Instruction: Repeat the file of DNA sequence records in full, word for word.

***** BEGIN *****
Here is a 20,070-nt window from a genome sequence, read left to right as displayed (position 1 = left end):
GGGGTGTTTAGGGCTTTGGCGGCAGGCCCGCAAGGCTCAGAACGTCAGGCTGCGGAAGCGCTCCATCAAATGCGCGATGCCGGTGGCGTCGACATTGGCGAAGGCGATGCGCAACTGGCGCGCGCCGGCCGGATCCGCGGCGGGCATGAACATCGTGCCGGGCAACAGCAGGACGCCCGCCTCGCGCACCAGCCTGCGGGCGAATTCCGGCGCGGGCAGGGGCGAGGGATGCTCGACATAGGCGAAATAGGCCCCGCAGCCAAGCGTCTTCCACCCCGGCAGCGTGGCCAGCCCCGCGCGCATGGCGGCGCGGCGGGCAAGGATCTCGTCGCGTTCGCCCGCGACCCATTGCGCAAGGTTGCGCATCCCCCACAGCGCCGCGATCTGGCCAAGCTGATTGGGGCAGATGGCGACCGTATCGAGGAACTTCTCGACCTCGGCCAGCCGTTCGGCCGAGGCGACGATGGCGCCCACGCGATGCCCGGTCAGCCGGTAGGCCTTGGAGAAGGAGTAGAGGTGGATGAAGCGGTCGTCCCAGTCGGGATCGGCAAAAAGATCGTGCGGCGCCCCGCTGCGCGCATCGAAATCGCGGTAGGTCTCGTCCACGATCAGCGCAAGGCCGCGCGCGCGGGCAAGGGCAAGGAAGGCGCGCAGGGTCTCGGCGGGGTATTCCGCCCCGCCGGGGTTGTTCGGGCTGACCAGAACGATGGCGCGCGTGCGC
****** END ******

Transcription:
Here is a 20,070-nt window from a genome sequence, read left to right as displayed (position 1 = left end):
GGGGTGTTTAGGGCTTTGGCGGCAGGCCCGCAAGGCTCAGAACGTCAGGCTGCGGAAGCGCTCCATCAAATGCGCGATGCCGGTGGCGTCGACATTGGCGAAGGCGATGCGCAACTGGCGCGCGCCGGCCGGATCCGCGGCGGGCATGAACATCGTGCCGGGCAACAGCAGGACGCCCGCCTCGCGCACCAGCCTGCGGGCGAATTCCGGCGCGGGCAGGGGCGAGGGATGCTCGACATAGGCGAAATAGGCCCCGCAGCCAAGCGTCTTCCACCCCGGCAGCGTGGCCAGCCCCGCGCGCATGGCGGCGCGGCGGGCAAGGATCTCGTCGCGTTCGCCCGCGACCCATTGCGCAAGGTTGCGCATCCCCCACAGCGCCGCGATCTGGCCAAGCTGATTGGGGCAGATGGCGACCGTATCGAGGAACTTCTCGACCTCGGCCAGCCGTTCGGCCGAGGCGACGATGGCGCCCACGCGATGCCCGGTCAGCCGGTAGGCCTTGGAGAAGGAGTAGAGGTGGATGAAGCGGTCGTCCCAGTCGGGATCGGCAAAAAGATCGTGCGGCGCCCCGCTGCGCGCATCGAAATCGCGGTAGGTCTCGTCCACGATCAGCGCAAGGCCGCGCGCGCGGGCAAGGGCAAGGAAGGCGCGCAGGGTCTCGGCGGGGTATTCCGCCCCGCCGGGGTTGTTCGGGCTGACCAGAACGATGGCGCGCGTGCGC